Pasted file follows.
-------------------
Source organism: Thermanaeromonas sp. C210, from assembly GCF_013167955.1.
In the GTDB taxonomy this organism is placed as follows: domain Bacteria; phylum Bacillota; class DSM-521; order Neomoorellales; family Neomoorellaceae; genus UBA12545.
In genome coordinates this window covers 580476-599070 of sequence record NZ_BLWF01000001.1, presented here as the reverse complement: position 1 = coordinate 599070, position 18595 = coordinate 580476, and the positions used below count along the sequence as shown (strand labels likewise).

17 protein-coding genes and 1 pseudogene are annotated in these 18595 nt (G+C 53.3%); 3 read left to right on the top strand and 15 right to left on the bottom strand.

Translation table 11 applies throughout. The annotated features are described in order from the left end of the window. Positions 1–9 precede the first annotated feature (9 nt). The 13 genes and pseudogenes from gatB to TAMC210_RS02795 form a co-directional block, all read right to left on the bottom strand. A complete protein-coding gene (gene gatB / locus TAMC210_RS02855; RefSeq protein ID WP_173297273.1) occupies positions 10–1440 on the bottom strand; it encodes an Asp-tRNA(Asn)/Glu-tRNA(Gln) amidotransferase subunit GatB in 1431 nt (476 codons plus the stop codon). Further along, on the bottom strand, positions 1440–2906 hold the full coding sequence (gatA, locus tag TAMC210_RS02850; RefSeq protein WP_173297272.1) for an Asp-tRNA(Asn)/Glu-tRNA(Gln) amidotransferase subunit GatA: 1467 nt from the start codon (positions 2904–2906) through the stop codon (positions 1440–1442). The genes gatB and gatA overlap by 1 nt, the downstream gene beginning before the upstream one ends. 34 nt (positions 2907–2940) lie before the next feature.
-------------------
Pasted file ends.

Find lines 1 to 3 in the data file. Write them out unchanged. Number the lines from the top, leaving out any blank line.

Source organism: Thermanaeromonas sp. C210, from assembly GCF_013167955.1.
In the GTDB taxonomy this organism is placed as follows: domain Bacteria; phylum Bacillota; class DSM-521; order Neomoorellales; family Neomoorellaceae; genus UBA12545.
In genome coordinates this window covers 580476-599070 of sequence record NZ_BLWF01000001.1, presented here as the reverse complement: position 1 = coordinate 599070, position 18595 = coordinate 580476, and the positions used below count along the sequence as shown (strand labels likewise).